“Caroline, welcome to the team, it’s great to have you here. There are a few things we need to bring you up to speed on, including Monte Carlo.”
When I first joined the (re)insurance world, the news that large numbers of reinsurance people decamped to Monte Carlo every September for a few days brought to mind a number of phrases: ‘it’s nice for some’, ‘how the other half lives’, ‘corporate jolly’….
And when I realised that it wasn’t a ‘proper’ big conference venue with exhibition halls, stands, seminars and speeches on critical topics, but conversely lots of people having rather brief meetings in extremely glamorous hotels and bars; you may imagine how I felt. Highly envious. But also sceptical. How on earth could that be an effective, practical use of time?
It would seem that there is a perennial debate about the conference, the venue, the location, the value, and so on. This year again, one of the main (re)insurance publications’ editor speculated about how it would be if the conference were to move. And yet it is still there, going strong after 63 years.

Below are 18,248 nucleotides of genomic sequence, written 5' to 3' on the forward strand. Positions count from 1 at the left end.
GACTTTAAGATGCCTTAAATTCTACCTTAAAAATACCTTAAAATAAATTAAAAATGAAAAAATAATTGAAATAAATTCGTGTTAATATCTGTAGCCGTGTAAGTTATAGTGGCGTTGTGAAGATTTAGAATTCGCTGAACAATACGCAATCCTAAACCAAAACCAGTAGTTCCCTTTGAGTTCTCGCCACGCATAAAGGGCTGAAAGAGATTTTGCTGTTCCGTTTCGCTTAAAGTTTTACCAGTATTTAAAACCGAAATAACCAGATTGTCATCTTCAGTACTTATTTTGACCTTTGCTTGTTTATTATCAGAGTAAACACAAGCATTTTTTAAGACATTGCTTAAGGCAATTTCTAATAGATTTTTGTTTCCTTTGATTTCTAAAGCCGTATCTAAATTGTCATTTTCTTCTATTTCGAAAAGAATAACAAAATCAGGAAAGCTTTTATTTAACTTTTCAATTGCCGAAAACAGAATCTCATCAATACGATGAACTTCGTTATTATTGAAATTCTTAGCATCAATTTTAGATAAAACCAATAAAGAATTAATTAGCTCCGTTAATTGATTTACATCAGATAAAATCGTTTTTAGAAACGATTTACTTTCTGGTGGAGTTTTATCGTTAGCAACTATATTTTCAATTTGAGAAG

This year for the first time, I actually attended the Rendez-Vous in Monte Carlo.
What I realised is that it is not just ‘EC3 decamping to Monte’. This is a global business and the world’s reinsurers are there, having meetings that you couldn’t fit into a month of normal business trips. They’re cementing critical relationships, building invaluable contacts and most importantly, doing business. All of that makes the effort worthwhile.
Last year, our Haggie blog was about how to make the most of your Rendez-Vous experience and I drew heavily on that this year. I also ignored it. I walked too far in not quite sensible shoes, ate and drank too much, and burned the candle at both ends. In the process, I got to know my clients and colleagues much better than before, I learnt something new from almost every conversation I had, and I met some fascinating people and made good contacts.
Would it be the same in another location or another format? What struck me was that it was the off-the-cuff conversations and casual meetings that proved as useful as the scheduled ones – if not more so. The unique scale of Monte Carlo does lend itself well to accidental meetings that lead to useful business. I think I’m a convert.